Genetic Testing in a Lipid Clinic


Hereditary lipid disorders can result in high levels of low-density lipoprotein cholesterol (LDL-C), triglycerides and lipoprotein(a) [Lp(a)], or, in some cases, very low levels of LDL-C and high-density lipoprotein cholesterol (HDL-C). Genetic testing can be important in screening, diagnosis, and potentially in treatment of lipid disorders, particularly for familial hypercholesterolemia (FH). This article briefly addresses the value of genetic testing in a lipid clinic with a focus on FH.

Familial Hypercholesterolemia

FH is the most common monogenic inherited lipid disorder resulting in very high LDL-C levels and causing preventable premature cardiovascular death, present in approximately 1 in 3-500 individuals.1 The risk of premature coronary heart disease increases 20-fold, and myocardial infarction is often the first presenting sign in FH.2,3 It is believed that <10% of FH patients are formally diagnosed in the U.S., and many are not adequately treated.4 If optimal LDL-C levels can be obtained, the risk for ischemic cardiovascular events can be reduced to that of the non-FH population.1 Therefore, better screening and diagnostic tools can be helpful.

FH can result from one or more genetic mutations known to eventually increase LDL-C levels and are most commonly inherited as autosomal dominant traits. The most common genetic abnormality involves one of the possible 1,600 different mutations in low-density lipoprotein receptor (LDLR) gene.5 Other genetic defects include the following: familial defective apolipoprotein B-100;6 proprotein convertase subtilisin/kexin 9 (PCSK9) gain-of-function mutation,7 and rare autosomal recessive mutation in the adapter protein.8 These genetic mutations may affect only one allele (heterozygous FH [HeFH]), both alleles (homozygous FH [HoFH]), or two different mutations affecting two alleles (compound heterozygous FH). There is a gene dosage effect on phenotype, with HoFH having significantly higher LDL-C levels and earlier onset of cardiovascular disease (CVD) compared to HeFH.11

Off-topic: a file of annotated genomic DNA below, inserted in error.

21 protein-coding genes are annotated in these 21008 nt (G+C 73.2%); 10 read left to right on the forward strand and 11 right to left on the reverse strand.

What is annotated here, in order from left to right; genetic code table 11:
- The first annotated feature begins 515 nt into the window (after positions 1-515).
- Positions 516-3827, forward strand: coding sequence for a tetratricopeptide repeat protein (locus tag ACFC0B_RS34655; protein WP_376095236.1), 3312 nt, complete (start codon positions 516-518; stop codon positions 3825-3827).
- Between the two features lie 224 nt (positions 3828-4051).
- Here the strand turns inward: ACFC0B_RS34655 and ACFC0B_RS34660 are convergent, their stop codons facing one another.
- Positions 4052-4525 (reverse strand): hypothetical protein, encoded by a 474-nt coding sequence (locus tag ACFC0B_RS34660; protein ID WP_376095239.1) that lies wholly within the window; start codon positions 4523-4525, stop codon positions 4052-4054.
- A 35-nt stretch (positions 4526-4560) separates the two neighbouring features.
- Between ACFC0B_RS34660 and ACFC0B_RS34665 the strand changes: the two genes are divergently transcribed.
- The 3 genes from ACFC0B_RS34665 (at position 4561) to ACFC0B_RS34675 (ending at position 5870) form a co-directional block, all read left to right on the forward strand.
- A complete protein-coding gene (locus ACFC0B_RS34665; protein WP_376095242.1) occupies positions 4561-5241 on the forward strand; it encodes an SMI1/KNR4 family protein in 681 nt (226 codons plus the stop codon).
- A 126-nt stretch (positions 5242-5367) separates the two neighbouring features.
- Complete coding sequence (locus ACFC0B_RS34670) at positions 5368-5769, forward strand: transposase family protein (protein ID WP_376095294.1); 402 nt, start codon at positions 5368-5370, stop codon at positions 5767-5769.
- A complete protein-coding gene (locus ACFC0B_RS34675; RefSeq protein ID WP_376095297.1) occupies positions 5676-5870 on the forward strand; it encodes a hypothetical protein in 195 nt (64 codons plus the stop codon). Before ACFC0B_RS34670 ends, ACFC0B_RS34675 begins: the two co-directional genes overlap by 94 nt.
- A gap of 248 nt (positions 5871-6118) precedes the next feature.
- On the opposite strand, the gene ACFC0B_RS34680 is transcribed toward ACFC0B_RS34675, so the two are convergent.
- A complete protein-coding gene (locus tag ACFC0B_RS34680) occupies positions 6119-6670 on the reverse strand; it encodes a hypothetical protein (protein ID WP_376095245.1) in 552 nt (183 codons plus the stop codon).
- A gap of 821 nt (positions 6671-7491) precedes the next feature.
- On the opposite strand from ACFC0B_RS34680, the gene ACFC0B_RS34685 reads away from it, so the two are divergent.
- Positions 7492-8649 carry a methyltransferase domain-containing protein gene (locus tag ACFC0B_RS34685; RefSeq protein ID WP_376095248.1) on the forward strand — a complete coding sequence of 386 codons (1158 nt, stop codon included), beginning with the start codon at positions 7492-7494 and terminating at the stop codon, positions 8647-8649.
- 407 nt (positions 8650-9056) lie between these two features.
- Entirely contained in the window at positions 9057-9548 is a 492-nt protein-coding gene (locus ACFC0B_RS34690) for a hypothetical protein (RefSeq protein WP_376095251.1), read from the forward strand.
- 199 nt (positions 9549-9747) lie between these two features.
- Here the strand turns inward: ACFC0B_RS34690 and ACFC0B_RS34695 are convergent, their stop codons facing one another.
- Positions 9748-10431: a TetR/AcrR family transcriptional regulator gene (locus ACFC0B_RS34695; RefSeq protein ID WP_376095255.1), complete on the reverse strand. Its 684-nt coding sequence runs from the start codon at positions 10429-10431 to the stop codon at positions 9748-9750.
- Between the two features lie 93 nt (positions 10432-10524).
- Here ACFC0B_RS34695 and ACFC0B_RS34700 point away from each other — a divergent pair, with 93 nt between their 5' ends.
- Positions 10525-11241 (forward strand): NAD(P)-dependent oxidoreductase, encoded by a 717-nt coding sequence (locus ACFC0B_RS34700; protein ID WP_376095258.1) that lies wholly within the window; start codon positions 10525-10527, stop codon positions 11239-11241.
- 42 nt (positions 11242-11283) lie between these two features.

When seeing a patient in a lipid clinic, it is important to take a detailed history; draw a pedigree including at least three generations' history of CVD and risk factors; perform a focused physical examination, such as assessment for tendon xanthomas, eruptive xanthomas, xanthelasma, and corneal arcus; and order a lipid profile (Figure 1). One should rule out secondary causes of dyslipidemia by screening for nephrotic syndrome and performing thyroid and liver function tests. Although FH is most frequently associated with elevated LDL-C and relatively normal triglycerides (Fredrickson type IIa lipid phenotype or ICD 9 code 272.0), the phenotype can be variable and some individuals can also manifest with elevated triglycerides because of lifestyle-related factors and other coexisting genetic defects. Therefore, although Fredrickson classification provides useful information about lipoprotein phenotype, this should not be confused with a genetic diagnosis.

Figure 1: Approach to Assess a Patient With a Lipid Disorder

Take full personal and family history of CVD and risk factors; three-generational family pedigree recommended.

General and focused physical examination to assess for stigmata of lipid disorders.*

Obtain lipid profile – consider what Fredrickson lipoprotein phenotypic class could the patient could have.

Consider screening for lipoprotein (a),# particularly with strong personal or family history of ischemic CVD (particularly early onset), presence of ischemic CVD or recurrent CVD despite absence of other risk factors, or if the patient has very high LDL-C levels.

Assess for secondary causes of lipid disorder if lipid profile was abnormal. Tests to consider include urinalysis, TSH, and LFT.

Does the patient meet clinical diagnosis of FH (using MedPed, Simon Broome, Dutch Lipid Clinic, NLA, 2013 ACC/AHA criteria)?

If yes, consider screening of first- and second-degree relatives (in that order) using lipid profile, history, and physical examination (CASCADE screening),

Consider identification of causative mutation in patients with clinical diagnosis of FH for possibility of targeted genetic testing for the causal mutation in first-degree family members,

*Includes assessment for tendon xanthomas, planar xanthomas, eruptive xanthomas, xanthelasma, and corneal arcus.
#There are not yet approved therapies that lower both Lp(a) and ischemic CVD, but knowledge about presence of elevated Lp(a) levels can be an indication to be aggressive to control other CVD risk factors and informative to family
¶Examples include nephrotic syndrome, hyperthyroidism/hypothyroidism and obstructive liver disease. This is an important step as it has treatment and prognostic implications.